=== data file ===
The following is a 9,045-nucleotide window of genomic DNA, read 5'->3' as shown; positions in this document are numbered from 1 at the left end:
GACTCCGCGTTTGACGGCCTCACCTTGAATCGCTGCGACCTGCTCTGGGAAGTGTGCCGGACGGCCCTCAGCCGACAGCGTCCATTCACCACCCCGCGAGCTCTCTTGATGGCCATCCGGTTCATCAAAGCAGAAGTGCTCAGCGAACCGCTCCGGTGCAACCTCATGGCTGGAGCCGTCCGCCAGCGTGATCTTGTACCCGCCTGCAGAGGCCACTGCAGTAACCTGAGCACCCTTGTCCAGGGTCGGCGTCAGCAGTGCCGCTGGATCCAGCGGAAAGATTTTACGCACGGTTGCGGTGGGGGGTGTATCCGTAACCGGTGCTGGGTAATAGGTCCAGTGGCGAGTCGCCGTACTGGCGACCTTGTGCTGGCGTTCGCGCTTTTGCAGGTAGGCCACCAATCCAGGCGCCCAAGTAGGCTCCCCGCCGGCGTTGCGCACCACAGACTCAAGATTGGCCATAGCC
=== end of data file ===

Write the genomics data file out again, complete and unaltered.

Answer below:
The following is a 9,045-nucleotide window of genomic DNA, read 5'->3' as shown; positions in this document are numbered from 1 at the left end:
GACTCCGCGTTTGACGGCCTCACCTTGAATCGCTGCGACCTGCTCTGGGAAGTGTGCCGGACGGCCCTCAGCCGACAGCGTCCATTCACCACCCCGCGAGCTCTCTTGATGGCCATCCGGTTCATCAAAGCAGAAGTGCTCAGCGAACCGCTCCGGTGCAACCTCATGGCTGGAGCCGTCCGCCAGCGTGATCTTGTACCCGCCTGCAGAGGCCACTGCAGTAACCTGAGCACCCTTGTCCAGGGTCGGCGTCAGCAGTGCCGCTGGATCCAGCGGAAAGATTTTACGCACGGTTGCGGTGGGGGGTGTATCCGTAACCGGTGCTGGGTAATAGGTCCAGTGGCGAGTCGCCGTACTGGCGACCTTGTGCTGGCGTTCGCGCTTTTGCAGGTAGGCCACCAATCCAGGCGCCCAAGTAGGCTCCCCGCCGGCGTTGCGCACCACAGACTCAAGATTGGCCATAGCC